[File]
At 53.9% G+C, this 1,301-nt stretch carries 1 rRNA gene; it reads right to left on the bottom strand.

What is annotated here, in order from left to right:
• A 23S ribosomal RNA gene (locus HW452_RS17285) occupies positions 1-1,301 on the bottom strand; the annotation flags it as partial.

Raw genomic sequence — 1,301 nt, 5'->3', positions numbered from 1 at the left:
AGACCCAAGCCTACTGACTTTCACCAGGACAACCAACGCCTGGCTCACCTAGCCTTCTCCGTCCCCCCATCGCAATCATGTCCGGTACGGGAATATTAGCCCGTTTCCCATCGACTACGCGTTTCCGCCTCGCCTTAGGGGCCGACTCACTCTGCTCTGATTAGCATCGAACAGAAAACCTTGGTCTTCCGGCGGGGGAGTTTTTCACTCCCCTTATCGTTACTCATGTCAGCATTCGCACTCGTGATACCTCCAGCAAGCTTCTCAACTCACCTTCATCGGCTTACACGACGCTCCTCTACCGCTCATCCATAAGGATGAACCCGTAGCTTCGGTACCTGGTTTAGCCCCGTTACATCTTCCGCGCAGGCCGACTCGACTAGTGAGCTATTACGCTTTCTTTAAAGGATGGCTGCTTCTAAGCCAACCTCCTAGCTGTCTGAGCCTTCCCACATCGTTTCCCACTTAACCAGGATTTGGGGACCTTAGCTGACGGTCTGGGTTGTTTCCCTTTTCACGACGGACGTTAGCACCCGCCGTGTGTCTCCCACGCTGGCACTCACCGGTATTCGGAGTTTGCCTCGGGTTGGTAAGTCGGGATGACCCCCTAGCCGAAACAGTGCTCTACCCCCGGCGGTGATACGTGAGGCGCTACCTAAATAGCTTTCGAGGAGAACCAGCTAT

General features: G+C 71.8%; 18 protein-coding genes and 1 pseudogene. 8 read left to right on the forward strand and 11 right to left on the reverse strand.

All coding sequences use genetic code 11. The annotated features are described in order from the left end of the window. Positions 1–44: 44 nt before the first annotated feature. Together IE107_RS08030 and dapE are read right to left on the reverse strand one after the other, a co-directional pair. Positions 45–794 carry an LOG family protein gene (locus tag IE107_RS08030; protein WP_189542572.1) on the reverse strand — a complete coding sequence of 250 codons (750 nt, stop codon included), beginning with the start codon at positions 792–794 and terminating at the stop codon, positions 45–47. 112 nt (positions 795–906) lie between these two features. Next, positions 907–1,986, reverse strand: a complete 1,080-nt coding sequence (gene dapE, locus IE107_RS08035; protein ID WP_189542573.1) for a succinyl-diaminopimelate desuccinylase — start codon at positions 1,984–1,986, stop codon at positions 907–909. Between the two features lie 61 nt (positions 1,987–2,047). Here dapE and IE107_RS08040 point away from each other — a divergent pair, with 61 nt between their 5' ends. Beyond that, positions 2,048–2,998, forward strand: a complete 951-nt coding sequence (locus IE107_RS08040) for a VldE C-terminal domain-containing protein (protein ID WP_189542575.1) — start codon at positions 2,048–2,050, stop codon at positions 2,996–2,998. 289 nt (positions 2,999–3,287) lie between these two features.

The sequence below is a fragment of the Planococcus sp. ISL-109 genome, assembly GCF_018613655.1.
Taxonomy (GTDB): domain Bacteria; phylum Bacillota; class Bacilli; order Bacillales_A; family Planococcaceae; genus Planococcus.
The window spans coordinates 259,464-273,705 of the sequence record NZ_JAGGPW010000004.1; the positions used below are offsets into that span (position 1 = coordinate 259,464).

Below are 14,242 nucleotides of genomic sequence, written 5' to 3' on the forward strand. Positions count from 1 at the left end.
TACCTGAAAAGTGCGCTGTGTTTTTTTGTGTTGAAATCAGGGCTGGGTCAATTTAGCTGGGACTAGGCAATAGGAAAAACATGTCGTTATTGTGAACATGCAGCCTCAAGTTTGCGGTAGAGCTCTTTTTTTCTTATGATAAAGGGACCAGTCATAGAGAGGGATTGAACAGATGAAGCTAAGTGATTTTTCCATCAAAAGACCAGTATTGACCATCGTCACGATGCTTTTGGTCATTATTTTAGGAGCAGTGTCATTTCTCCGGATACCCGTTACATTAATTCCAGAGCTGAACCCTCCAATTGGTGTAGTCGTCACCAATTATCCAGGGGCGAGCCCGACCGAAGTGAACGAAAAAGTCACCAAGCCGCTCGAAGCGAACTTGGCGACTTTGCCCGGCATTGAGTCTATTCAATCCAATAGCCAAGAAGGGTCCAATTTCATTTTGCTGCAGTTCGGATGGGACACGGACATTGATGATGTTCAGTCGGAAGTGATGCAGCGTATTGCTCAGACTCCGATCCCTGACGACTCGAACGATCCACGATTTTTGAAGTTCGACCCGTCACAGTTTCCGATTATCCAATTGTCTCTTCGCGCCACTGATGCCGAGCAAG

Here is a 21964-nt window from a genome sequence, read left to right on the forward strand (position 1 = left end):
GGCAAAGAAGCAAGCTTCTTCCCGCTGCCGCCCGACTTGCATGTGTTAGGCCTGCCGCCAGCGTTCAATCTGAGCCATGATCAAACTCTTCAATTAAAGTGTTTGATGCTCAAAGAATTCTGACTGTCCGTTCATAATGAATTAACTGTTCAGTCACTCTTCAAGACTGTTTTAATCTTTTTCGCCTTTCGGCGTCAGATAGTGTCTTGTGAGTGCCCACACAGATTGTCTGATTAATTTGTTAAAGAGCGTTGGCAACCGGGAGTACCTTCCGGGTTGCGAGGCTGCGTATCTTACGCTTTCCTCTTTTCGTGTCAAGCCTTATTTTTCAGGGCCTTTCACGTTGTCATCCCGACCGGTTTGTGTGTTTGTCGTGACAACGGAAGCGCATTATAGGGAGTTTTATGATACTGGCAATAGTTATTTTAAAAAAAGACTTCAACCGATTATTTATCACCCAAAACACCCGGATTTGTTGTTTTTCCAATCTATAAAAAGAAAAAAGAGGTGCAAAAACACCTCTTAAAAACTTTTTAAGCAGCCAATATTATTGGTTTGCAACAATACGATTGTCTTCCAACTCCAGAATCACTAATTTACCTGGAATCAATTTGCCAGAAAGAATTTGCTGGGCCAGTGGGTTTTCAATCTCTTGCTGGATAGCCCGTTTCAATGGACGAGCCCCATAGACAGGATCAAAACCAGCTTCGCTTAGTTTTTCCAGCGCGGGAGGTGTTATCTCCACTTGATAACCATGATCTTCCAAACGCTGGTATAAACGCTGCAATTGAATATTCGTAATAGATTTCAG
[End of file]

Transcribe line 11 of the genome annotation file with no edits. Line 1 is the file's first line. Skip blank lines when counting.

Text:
Below are 14,242 nucleotides of genomic sequence, written 5' to 3' on the forward strand. Positions count from 1 at the left end.